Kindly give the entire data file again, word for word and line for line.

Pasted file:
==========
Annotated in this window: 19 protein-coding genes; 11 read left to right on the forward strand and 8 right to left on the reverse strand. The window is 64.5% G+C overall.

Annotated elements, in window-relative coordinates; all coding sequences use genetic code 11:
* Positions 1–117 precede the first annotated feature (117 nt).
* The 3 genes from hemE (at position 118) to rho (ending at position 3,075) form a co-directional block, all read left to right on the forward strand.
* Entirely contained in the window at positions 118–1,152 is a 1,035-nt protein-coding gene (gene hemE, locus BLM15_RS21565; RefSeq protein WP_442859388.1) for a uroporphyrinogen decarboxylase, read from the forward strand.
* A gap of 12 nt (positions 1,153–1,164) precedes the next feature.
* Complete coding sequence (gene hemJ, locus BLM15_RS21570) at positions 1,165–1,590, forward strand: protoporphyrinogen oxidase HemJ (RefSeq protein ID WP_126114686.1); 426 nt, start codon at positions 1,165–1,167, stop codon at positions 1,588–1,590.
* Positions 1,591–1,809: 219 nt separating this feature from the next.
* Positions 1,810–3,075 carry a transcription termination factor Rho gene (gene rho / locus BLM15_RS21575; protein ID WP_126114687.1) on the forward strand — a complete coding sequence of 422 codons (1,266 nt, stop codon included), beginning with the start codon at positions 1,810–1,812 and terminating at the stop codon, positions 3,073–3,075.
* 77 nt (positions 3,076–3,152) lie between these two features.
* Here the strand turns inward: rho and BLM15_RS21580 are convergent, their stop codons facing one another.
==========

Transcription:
Annotated in this window: 19 protein-coding genes; 11 read left to right on the forward strand and 8 right to left on the reverse strand. The window is 64.5% G+C overall.

Annotated elements, in window-relative coordinates; all coding sequences use genetic code 11:
* Positions 1–117 precede the first annotated feature (117 nt).
* The 3 genes from hemE (at position 118) to rho (ending at position 3,075) form a co-directional block, all read left to right on the forward strand.
* Entirely contained in the window at positions 118–1,152 is a 1,035-nt protein-coding gene (gene hemE, locus BLM15_RS21565; RefSeq protein WP_442859388.1) for a uroporphyrinogen decarboxylase, read from the forward strand.
* A gap of 12 nt (positions 1,153–1,164) precedes the next feature.
* Complete coding sequence (gene hemJ, locus BLM15_RS21570) at positions 1,165–1,590, forward strand: protoporphyrinogen oxidase HemJ (RefSeq protein ID WP_126114686.1); 426 nt, start codon at positions 1,165–1,167, stop codon at positions 1,588–1,590.
* Positions 1,591–1,809: 219 nt separating this feature from the next.
* Positions 1,810–3,075 carry a transcription termination factor Rho gene (gene rho / locus BLM15_RS21575; protein ID WP_126114687.1) on the forward strand — a complete coding sequence of 422 codons (1,266 nt, stop codon included), beginning with the start codon at positions 1,810–1,812 and terminating at the stop codon, positions 3,073–3,075.
* 77 nt (positions 3,076–3,152) lie between these two features.
* Here the strand turns inward: rho and BLM15_RS21580 are convergent, their stop codons facing one another.